church. The Wyckoff Association in America, on May 22, 1938, planted a tree
in the churchyard of this edifice in memory of Pieter Claesen and his
descendants. On 26 May 1940, the same Association unveiled a bronze tablet
inside the church, suitably inscribed in honor of Pieter Claesen.

When the British took over the Dutch colony, they had difficulty with the
Dutch names and demanded that the Dutch families take surnames by which
could be identified. It was then that the name Wyckoff first came into use.
In a roll of those who took the oath of allegiance in King's County in 1687,
the names of Pieter Claesen and his six sons appear with the surname
Wyckoff. The origin of the name is as follows: Pieter Claesen had been a
local judge and the name came from this fact, the "Wyk" meaning a parish and
"hof" meaning a court. A member of the Wyckoff family, wandering through a
Dutch town during WW II, was surprised to see the name Wyckoff on a place of
business, which suggests that the name may have been taken because of some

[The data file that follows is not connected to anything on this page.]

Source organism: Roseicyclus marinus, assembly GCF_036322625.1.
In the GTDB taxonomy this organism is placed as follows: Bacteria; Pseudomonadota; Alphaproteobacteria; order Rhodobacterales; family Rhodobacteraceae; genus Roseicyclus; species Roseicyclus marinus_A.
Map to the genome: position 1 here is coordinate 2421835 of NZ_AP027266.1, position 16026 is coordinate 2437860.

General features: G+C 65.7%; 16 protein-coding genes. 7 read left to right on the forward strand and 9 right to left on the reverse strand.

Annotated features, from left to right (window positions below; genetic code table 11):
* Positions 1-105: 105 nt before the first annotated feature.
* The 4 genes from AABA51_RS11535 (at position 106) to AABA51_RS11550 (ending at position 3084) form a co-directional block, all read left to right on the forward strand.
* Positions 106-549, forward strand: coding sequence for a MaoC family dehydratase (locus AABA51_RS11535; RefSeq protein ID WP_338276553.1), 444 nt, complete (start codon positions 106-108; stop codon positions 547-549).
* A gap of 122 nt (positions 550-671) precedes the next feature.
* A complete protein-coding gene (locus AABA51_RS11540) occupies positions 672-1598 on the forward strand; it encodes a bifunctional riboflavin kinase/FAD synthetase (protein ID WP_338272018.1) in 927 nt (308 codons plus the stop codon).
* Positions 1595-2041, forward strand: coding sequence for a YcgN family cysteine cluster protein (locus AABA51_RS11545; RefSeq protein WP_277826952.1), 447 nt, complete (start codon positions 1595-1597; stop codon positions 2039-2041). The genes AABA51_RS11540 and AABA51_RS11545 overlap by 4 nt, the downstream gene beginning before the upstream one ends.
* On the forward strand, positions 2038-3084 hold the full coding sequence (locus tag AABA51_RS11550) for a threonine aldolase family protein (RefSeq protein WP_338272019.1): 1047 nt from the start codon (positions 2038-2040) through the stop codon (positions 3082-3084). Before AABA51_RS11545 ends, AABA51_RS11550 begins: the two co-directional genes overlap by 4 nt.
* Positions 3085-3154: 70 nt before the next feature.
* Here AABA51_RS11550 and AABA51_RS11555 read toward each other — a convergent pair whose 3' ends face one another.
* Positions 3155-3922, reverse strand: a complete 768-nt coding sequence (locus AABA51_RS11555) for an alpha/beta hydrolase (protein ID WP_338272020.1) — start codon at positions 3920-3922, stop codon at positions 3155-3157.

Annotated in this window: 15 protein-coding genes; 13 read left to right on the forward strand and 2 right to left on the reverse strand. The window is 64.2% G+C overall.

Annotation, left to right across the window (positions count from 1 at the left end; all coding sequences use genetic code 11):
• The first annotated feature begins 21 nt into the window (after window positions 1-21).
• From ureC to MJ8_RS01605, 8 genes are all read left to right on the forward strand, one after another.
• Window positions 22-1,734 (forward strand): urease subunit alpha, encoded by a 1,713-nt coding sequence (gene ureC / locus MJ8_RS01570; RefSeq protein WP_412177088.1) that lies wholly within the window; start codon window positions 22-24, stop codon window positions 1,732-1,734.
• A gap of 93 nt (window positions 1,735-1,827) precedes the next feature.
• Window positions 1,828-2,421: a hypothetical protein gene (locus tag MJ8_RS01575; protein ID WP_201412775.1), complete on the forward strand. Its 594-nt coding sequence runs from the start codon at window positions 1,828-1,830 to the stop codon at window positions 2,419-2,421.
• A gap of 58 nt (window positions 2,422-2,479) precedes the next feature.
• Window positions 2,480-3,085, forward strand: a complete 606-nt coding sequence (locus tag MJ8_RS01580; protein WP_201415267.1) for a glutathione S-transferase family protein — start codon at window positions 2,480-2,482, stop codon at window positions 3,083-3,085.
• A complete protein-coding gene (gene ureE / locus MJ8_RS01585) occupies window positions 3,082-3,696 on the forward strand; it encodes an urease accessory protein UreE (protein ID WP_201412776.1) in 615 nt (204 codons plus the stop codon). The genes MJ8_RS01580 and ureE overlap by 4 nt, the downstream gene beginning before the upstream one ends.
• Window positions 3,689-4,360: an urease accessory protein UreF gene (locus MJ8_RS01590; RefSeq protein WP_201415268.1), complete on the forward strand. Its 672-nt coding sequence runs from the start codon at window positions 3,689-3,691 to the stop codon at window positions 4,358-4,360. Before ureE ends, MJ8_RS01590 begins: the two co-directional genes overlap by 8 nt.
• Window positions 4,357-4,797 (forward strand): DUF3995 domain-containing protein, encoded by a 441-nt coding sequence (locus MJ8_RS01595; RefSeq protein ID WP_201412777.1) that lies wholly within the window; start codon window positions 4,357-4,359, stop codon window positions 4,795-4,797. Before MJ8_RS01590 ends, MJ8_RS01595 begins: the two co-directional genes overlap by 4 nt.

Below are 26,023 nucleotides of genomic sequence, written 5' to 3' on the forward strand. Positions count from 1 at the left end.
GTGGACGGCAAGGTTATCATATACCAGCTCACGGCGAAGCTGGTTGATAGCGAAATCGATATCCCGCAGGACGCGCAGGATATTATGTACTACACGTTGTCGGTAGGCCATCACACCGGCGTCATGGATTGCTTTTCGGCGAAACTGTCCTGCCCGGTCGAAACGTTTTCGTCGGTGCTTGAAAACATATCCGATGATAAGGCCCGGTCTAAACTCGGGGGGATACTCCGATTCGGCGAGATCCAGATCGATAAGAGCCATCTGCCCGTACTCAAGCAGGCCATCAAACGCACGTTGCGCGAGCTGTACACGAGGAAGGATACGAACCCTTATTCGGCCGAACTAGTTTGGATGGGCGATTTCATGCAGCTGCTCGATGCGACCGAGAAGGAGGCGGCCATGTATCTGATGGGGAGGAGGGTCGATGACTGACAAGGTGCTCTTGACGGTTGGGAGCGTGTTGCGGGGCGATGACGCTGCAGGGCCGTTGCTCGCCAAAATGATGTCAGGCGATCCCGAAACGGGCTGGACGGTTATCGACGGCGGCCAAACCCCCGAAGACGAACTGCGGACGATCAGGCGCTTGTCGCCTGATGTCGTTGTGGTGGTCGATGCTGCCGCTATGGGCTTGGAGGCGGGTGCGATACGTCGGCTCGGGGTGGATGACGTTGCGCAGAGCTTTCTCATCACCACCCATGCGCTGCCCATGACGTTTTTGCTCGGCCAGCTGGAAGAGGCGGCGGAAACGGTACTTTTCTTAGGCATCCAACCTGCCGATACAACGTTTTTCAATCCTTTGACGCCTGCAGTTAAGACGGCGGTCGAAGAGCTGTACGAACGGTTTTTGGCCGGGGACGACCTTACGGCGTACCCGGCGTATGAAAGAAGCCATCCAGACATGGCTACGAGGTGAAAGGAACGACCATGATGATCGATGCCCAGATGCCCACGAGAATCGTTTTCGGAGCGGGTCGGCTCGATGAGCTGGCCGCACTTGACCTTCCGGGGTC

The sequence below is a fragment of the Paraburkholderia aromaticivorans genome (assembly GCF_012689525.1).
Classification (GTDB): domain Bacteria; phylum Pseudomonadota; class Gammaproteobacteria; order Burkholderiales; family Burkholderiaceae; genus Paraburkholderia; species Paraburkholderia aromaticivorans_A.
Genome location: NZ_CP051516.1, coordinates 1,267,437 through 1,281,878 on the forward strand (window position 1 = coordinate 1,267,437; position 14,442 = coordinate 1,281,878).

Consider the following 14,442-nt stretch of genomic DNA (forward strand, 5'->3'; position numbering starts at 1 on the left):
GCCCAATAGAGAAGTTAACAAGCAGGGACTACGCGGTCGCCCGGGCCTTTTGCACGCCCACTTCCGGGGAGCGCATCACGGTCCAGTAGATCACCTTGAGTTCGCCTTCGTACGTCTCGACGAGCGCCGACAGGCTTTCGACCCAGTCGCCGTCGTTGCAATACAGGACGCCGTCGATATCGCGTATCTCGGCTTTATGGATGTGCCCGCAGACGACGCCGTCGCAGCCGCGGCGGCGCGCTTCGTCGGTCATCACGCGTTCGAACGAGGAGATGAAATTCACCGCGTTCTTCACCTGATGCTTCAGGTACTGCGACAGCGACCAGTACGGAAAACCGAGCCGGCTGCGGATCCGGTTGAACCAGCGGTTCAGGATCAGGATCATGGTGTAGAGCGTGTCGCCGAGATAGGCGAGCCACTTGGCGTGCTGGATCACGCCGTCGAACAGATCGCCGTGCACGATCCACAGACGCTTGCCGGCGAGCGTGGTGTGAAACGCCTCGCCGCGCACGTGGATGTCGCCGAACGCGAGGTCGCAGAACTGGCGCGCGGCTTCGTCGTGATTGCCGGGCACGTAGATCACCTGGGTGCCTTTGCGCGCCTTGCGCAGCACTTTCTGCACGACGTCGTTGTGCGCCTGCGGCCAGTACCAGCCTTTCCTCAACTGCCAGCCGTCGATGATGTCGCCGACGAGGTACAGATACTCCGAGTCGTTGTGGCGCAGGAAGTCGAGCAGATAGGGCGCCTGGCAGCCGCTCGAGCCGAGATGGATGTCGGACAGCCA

old world association. Dr. Max Wickhoff of Vienna, Austria, in a letter dated 20
December 1929, writes that his family came from Friesland in the seventeenth
century and that he believes that the Austrian Wickhoffs and the American
Wyckoffs derive from the same Friesian gentry, living in the Austrian
Netherlands, which then comprised a large part of Holland, Belgium, and East
Friesland. He also refers to the house in the province of Drente which is
called Hof in der Wijk, or Wijkof. "Hof" would here mean house or farmstead
and "Wijk" would designate the locality. (See Hoppin, Washington Ancesrty
and Forty Other Families, Vol III, page 122.) There can be no certainty as
to which explaination is correct.